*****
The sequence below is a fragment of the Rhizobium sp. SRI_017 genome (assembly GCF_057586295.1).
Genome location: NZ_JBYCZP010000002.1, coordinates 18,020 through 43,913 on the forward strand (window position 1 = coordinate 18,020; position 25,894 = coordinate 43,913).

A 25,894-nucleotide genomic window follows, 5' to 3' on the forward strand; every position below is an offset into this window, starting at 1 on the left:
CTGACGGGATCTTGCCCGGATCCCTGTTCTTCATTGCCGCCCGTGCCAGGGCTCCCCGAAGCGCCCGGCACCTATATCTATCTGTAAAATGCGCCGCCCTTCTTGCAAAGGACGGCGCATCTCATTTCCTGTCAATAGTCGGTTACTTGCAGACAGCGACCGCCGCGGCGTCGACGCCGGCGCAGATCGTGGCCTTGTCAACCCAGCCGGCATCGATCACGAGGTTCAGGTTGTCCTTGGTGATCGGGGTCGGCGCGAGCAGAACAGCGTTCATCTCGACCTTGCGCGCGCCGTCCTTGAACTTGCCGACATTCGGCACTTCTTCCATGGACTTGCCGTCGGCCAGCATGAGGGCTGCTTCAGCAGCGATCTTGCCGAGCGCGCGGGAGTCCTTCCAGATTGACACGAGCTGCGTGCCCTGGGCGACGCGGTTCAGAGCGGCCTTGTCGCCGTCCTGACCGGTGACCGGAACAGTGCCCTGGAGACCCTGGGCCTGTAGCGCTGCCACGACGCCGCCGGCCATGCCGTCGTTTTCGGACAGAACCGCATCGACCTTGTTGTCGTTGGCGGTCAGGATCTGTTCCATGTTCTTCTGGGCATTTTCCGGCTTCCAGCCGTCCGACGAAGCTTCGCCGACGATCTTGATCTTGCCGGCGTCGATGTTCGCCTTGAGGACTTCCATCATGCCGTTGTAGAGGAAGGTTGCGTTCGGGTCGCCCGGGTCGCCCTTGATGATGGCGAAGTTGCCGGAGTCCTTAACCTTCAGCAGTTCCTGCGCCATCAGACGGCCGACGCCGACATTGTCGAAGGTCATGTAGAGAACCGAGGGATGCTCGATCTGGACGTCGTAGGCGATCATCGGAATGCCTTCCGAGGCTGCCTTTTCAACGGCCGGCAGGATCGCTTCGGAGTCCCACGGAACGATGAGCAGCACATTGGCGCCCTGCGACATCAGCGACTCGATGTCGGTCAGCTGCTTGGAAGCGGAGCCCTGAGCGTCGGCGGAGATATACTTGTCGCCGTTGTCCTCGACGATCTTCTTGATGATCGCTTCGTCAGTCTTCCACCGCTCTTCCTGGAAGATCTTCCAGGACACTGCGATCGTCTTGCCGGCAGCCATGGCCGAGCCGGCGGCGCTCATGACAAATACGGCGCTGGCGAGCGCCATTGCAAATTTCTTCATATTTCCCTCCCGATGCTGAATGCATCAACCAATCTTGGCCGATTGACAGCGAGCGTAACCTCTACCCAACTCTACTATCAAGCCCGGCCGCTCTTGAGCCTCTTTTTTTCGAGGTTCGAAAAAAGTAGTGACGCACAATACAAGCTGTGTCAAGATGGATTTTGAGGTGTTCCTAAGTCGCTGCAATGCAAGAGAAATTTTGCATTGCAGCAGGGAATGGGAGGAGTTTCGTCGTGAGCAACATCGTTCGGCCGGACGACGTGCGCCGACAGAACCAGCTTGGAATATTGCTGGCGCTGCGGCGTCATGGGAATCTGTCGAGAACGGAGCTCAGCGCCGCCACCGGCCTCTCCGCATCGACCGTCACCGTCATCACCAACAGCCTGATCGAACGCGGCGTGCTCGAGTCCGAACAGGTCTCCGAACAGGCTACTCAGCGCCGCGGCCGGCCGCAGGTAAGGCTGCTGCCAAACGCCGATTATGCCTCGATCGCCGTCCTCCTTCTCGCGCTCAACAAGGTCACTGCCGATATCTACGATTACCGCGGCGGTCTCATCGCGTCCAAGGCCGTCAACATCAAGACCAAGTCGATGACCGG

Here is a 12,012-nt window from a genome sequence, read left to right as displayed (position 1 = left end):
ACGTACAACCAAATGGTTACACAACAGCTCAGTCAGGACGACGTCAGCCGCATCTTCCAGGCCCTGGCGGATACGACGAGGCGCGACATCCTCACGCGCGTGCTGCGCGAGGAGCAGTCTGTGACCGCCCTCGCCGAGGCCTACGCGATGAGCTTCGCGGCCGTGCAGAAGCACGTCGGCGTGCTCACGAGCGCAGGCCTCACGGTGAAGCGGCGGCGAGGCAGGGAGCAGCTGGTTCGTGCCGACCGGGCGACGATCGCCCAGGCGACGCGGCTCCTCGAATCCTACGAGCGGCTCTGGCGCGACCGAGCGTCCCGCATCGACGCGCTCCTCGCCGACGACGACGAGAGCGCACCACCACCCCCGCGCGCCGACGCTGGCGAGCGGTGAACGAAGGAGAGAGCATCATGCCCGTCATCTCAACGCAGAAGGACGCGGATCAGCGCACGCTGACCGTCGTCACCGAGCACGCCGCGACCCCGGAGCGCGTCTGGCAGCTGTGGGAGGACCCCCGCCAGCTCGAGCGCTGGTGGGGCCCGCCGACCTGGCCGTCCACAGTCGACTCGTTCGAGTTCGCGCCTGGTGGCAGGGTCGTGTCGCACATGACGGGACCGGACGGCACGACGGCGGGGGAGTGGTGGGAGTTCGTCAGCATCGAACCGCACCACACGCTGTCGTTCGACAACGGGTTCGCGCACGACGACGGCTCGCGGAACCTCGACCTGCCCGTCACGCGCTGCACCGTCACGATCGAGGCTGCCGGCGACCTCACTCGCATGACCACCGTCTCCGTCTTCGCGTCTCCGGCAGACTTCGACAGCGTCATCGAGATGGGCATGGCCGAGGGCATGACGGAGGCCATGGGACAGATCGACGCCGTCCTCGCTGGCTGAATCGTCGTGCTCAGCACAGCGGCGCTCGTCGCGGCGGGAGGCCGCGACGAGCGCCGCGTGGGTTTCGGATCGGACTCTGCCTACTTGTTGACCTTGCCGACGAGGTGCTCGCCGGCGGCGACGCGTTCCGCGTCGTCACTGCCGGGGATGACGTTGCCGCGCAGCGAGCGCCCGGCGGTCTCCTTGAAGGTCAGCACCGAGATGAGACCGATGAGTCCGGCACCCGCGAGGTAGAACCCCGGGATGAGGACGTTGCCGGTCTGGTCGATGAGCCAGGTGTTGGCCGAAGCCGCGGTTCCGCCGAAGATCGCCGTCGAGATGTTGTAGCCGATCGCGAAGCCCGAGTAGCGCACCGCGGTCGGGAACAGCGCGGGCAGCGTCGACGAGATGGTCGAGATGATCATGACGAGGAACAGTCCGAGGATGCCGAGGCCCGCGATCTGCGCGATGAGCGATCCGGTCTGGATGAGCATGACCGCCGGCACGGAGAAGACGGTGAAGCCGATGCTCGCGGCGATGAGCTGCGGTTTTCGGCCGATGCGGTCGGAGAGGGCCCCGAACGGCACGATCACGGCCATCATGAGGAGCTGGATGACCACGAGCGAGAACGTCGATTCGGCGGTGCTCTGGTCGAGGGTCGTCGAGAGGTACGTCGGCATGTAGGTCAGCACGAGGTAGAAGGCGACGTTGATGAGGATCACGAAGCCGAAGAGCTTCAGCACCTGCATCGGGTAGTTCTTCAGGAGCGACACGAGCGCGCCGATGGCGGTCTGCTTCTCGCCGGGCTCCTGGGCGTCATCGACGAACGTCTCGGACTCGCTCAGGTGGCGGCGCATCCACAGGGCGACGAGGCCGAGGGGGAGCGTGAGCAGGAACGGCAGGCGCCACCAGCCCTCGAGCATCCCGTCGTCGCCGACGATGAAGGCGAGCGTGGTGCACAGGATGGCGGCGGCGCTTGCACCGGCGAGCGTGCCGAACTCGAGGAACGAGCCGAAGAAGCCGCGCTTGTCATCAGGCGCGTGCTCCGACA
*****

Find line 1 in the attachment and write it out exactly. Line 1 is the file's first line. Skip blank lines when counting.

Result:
The sequence below is a fragment of the Rhizobium sp. SRI_017 genome (assembly GCF_057586295.1).